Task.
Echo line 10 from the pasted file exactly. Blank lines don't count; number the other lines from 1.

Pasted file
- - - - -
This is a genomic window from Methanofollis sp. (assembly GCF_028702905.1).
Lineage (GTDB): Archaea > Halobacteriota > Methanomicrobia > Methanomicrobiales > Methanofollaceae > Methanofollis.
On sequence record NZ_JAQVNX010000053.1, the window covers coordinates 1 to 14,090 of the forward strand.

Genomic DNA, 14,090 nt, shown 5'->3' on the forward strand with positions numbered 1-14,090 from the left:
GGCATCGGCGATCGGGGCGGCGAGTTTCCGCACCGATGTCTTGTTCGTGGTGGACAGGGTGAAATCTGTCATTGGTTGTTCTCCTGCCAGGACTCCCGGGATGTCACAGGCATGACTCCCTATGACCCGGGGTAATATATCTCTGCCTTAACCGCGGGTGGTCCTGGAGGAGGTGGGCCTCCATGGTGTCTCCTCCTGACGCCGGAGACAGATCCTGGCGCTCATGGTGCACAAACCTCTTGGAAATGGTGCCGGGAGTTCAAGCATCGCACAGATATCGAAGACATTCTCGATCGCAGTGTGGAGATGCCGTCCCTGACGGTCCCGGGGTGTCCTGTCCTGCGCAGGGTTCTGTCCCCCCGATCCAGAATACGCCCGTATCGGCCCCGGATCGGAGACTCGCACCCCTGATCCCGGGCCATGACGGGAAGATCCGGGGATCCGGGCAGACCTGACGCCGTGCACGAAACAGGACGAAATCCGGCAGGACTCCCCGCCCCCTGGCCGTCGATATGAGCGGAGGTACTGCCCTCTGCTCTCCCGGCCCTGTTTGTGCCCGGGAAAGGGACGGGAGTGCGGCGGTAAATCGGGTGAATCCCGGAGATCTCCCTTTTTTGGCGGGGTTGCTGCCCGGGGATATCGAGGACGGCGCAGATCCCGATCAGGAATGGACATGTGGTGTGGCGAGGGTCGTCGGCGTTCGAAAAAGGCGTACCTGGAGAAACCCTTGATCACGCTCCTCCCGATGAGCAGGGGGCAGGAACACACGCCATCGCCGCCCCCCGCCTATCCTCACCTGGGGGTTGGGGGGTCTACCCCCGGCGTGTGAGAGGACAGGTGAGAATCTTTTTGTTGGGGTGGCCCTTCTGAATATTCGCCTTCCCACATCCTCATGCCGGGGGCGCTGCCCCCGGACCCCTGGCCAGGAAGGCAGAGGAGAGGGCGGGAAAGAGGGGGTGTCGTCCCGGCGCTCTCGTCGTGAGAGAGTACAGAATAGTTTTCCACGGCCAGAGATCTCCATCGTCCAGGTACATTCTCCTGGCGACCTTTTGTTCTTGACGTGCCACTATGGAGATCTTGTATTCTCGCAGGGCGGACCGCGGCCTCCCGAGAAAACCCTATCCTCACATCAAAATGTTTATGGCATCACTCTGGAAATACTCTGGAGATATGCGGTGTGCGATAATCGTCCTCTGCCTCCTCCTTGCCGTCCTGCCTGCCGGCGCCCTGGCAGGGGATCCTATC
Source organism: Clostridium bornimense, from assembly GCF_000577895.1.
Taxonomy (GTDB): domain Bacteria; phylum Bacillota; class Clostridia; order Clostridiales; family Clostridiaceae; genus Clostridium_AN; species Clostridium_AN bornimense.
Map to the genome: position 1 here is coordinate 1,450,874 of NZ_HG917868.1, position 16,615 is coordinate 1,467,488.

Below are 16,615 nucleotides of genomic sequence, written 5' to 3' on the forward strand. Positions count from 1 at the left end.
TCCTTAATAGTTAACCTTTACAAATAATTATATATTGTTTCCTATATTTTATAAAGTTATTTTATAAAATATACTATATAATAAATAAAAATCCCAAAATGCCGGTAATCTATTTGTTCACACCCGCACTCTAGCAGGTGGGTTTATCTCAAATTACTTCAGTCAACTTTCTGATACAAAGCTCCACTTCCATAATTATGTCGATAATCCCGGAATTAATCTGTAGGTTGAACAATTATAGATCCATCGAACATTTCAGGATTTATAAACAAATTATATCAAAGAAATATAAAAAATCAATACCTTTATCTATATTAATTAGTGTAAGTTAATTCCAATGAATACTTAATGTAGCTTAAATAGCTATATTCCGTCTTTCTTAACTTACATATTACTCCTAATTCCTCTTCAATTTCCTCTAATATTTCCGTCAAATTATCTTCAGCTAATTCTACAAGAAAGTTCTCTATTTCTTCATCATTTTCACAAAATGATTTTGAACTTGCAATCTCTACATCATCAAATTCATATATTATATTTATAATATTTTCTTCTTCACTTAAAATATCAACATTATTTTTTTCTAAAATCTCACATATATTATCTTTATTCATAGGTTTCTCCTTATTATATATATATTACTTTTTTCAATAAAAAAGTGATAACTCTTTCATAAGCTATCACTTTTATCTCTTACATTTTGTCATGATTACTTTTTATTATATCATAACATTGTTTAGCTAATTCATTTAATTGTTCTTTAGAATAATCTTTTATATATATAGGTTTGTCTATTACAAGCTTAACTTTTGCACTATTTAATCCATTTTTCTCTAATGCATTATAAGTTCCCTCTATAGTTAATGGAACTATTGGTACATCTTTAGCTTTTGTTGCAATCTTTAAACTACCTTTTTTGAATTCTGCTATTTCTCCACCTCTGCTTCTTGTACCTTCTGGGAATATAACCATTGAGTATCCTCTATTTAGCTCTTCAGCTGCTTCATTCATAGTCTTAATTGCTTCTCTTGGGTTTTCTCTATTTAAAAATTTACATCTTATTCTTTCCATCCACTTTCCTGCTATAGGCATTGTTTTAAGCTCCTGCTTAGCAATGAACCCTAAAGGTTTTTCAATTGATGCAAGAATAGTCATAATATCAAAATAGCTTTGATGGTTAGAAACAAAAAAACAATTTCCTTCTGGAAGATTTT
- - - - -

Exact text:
TCCTTAATAGTTAACCTTTACAAATAATTATATATTGTTTCCTATATTTTATAAAGTTATTTTATAAAATATACTATATAATAAATAAAAATCCCAAAATGCCGGTAATCTATTTGTTCACACCCGCACTCTAGCAGGTGGGTTTATCTCAAATTACTTCAGTCAACTTTCTGATACAAAGCTCCACTTCCATAATTATGTCGATAATCCCGGAATTAATCTGTAGGTTGAACAATTATAGATCCATCGAACATTTCAGGATTTATAAACAAATTATATCAAAGAAATATAAAAAATCAATACCTTTATCTATATTAATTAGTGTAAGTTAATTCCAATGAATACTTAATGTAGCTTAAATAGCTATATTCCGTCTTTCTTAACTTACATATTACTCCTAATTCCTCTTCAATTTCCTCTAATATTTCCGTCAAATTATCTTCAGCTAATTCTACAAGAAAGTTCTCTATTTCTTCATCATTTTCACAAAATGATTTTGAACTTGCAATCTCTACATCATCAAATTCATATATTATATTTATAATATTTTCTTCTTCACTTAAAATATCAACATTATTTTTTTCTAAAATCTCACATATATTATCTTTATTCATAGGTTTCTCCTTATTATATATATATTACTTTTTTCAATAAAAAAGTGATAACTCTTTCATAAGCTATCACTTTTATCTCTTACATTTTGTCATGATTACTTTTTATTATATCATAACATTGTTTAGCTAATTCATTTAATTGTTCTTTAGAATAATCTTTTATATATATAGGTTTGTCTATTACAAGCTTAACTTTTGCACTATTTAATCCATTTTTCTCTAATGCATTATAAGTTCCCTCTATAGTTAATGGAACTATTGGTACATCTTTAGCTTTTGTTGCAATCTTTAAACTACCTTTTTTGAATTCTGCTATTTCTCCACCTCTGCTTCTTGTACCTTCTGGGAATATAACCATTGAGTATCCTCTATTTAGCTCTTCAGCTGCTTCATTCATAGTCTTAATTGCTTCTCTTGGGTTTTCTCTATTTAAAAATTTACATCTTATTCTTTCCATCCACTTTCCTGCTATAGGCATTGTTTTAAGCTCCTGCTTAGCAATGAACCCTAAAGGTTTTTCAATTGATGCAAGAATAGTCATAATATCAAAATAGCTTTGATGGTTAGAAACAAAAAAACAATTTCCTTCTGGAAGATTTT